Here's a surprise: the House Appropriations Committee has adopted an amendment to the defense authorization bill that would kill the 2001 Authorization to Use Military Force (or AUMF), which Presidents of both parties have abused in expanding the "war on terror." Kudos to Rep. Barbara Lee (D-CA) for fighting nonstop for the AUMF's death for over 15 years. The amendment could get sifted out in the inevitable conference between competing House and Senate bills, but this is still a big step forward.
Illinois state legislature reforms some of its asset forfeiture procedures. The two big changes are ending the use of probable cause to seize property and repealing the requirement that accused persons put up 10% of the asset seizure's value just to challenge the seizure (after all, should redressing grievances be a pay-to-play game?). Best news? Exactly one legislator voted against the bill, meaning the legislature can override a gubernatorial veto with ease. It's not total repeal, but it is progress.
Eoin Higgins at FAIR provides yet another necessary reminder that obsessing over Russian meddling in the 2016 election is much less important than covering all those other things Mr. Trump is doing or wants to do. Why, it's almost like Mr. Trump wants you to look at Russia instead of all his other dramas! I'll admit I'm a little surprised to find a near-supermajority in one poll saying the "liberal" media's obsession with Russia is "hurting the country," and I wouldn't go quite that far. But would we even be talking about Russian meddling had Bernie Sanders been the Democratic nominee?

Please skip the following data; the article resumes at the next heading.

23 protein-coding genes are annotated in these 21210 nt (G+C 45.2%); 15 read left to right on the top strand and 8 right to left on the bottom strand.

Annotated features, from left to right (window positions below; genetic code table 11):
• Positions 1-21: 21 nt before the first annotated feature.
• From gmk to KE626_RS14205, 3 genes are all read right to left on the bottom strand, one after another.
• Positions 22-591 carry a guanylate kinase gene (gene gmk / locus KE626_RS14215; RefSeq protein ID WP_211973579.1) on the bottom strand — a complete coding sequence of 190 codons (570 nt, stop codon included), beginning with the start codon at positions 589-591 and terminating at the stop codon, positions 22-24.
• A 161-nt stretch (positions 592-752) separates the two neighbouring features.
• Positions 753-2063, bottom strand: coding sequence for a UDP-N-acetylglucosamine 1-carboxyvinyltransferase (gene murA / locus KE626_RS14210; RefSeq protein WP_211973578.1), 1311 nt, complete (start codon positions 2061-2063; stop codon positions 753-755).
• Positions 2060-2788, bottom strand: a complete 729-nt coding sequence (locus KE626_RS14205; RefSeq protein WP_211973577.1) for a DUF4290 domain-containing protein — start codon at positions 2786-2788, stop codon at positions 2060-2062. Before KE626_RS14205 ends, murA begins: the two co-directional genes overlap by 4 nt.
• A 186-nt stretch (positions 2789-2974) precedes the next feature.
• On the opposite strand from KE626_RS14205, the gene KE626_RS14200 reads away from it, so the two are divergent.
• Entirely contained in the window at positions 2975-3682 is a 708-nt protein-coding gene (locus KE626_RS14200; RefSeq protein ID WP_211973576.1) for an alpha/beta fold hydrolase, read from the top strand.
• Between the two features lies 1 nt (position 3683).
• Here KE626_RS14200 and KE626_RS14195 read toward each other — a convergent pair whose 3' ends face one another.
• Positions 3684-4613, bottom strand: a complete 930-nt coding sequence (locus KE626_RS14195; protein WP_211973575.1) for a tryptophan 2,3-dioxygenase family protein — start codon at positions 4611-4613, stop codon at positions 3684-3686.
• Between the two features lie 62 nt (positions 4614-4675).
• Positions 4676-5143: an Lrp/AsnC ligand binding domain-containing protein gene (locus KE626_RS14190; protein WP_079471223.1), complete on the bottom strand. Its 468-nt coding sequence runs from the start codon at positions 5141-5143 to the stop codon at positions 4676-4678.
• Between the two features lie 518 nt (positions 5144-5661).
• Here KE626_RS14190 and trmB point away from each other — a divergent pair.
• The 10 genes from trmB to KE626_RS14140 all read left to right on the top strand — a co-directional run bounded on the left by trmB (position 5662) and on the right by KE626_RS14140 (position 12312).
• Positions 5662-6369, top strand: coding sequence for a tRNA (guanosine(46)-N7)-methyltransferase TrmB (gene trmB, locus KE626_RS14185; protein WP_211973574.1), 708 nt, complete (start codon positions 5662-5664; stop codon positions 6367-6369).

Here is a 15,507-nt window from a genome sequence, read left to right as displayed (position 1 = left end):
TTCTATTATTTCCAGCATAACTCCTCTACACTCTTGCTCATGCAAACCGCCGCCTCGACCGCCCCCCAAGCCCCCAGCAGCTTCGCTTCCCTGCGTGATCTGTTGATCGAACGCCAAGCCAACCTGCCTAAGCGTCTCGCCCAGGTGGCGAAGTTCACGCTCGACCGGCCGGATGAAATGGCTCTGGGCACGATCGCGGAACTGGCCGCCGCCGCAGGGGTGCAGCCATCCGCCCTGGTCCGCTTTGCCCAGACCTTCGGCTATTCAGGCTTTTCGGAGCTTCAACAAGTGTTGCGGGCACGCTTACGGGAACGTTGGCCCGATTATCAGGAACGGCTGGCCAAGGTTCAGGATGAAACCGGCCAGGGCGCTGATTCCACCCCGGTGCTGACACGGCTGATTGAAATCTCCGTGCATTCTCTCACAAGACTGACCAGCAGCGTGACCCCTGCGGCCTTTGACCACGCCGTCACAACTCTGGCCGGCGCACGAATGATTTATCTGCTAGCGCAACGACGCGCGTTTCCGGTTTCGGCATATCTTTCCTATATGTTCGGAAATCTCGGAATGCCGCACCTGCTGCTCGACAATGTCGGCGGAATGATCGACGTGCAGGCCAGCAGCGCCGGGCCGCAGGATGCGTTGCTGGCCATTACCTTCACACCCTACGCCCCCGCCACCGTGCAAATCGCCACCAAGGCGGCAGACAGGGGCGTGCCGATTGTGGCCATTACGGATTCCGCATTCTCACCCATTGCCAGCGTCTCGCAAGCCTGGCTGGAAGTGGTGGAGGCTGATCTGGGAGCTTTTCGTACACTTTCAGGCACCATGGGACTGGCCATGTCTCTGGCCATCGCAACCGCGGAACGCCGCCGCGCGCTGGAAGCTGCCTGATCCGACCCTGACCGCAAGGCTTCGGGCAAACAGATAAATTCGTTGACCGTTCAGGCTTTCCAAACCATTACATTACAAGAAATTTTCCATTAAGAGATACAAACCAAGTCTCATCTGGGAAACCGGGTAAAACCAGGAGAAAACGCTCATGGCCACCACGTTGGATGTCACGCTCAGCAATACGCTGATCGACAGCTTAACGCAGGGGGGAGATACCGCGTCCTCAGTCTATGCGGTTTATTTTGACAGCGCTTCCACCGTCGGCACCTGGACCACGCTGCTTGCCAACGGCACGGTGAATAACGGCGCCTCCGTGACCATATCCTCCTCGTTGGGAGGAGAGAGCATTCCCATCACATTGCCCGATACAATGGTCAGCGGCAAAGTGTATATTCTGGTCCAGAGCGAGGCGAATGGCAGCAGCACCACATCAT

Ho hum, the FCC stands ready to smash the last two policies that might preserve what little local media we've got left, namely the "main studio rule," in which media corporations must locate their main offices within the communities they serve, and the repeal of the "UHF discount," so big corporations can, again, own more local media stations. Why? Don't believe the hype about "changing technologies," because literally all FCC Chair Ajit Pai cares about is money. And if Democrats had smarts or guts, they'd be citing these FCC policies as proof that Republicans think rural areas don't deserve local media that serves them and not some corporate media conglomerate.
President Trump's ridiculous "Presidential Advisory Commission on Election Integrity" has demanded complete voter registration records from all 50 states and plans to make that information public. This is not a case of "what do voters have to hide," because they do actually have something rather valuable to hide -- their personal information -- from unscrupulous people who might steal their identities or attack them at their homes. Again, if Democrats had smarts or guts, they'd call this request "voter intimidation," and then tell the "Commission" what physically impossible thing they might do with their requests.
Finally, we learn from Mark Joseph Stern at Slate that new Supreme Court Justice Neil Gorsuch's first dissent -- in a case where the Court held that both female partners in a lesbian couple should be named as parents on a birth certificate -- "Has a Huge Factual Error and Terrible, Dishonest Logic." But he was so nice during his confirmation hearings! It's bad when a Supreme Court Justice not only can't agree that Arkansas refused to put both names on the birth certificate, but tells the couple they should have challenged a different law than the one that actually hurt them. Neil Gorsuch should remind you of no one so much as that right-wing kid in your polisci class who wouldn't ever shut his yap.